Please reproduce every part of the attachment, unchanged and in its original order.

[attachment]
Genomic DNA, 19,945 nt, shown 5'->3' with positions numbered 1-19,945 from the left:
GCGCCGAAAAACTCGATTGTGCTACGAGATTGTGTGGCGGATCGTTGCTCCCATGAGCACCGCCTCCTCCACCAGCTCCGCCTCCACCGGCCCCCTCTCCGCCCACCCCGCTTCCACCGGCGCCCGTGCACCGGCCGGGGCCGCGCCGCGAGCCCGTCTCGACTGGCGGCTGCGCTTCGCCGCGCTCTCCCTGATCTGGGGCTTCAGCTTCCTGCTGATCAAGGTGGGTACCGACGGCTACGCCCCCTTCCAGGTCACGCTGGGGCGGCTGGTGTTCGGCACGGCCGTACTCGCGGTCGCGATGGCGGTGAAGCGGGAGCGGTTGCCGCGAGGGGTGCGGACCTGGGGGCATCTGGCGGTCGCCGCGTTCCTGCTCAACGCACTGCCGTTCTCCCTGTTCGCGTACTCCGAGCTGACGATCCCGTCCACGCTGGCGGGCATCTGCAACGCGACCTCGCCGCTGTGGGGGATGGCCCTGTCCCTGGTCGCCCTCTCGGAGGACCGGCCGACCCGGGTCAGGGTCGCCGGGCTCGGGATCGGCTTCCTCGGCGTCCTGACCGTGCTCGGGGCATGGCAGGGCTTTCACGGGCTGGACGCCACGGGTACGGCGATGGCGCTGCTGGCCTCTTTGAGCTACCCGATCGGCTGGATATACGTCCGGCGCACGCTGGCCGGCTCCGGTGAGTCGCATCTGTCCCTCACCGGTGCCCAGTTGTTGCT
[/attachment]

Genomic DNA, 19,945 nt, shown 5'->3' with positions numbered 1-19,945 from the left:
GCGCCGAAAAACTCGATTGTGCTACGAGATTGTGTGGCGGATCGTTGCTCCCATGAGCACCGCCTCCTCCACCAGCTCCGCCTCCACCGGCCCCCTCTCCGCCCACCCCGCTTCCACCGGCGCCCGTGCACCGGCCGGGGCCGCGCCGCGAGCCCGTCTCGACTGGCGGCTGCGCTTCGCCGCGCTCTCCCTGATCTGGGGCTTCAGCTTCCTGCTGATCAAGGTGGGTACCGACGGCTACGCCCCCTTCCAGGTCACGCTGGGGCGGCTGGTGTTCGGCACGGCCGTACTCGCGGTCGCGATGGCGGTGAAGCGGGAGCGGTTGCCGCGAGGGGTGCGGACCTGGGGGCATCTGGCGGTCGCCGCGTTCCTGCTCAACGCACTGCCGTTCTCCCTGTTCGCGTACTCCGAGCTGACGATCCCGTCCACGCTGGCGGGCATCTGCAACGCGACCTCGCCGCTGTGGGGGATGGCCCTGTCCCTGGTCGCCCTCTCGGAGGACCGGCCGACCCGGGTCAGGGTCGCCGGGCTCGGGATCGGCTTCCTCGGCGTCCTGACCGTGCTCGGGGCATGGCAGGGCTTTCACGGGCTGGACGCCACGGGTACGGCGATGGCGCTGCTGGCCTCTTTGAGCTACCCGATCGGCTGGATATACGTCCGGCGCACGCTGGCCGGCTCCGGTGAGTCGCATCTGTCCCTCACCGGTGCCCAGTTGTTGCT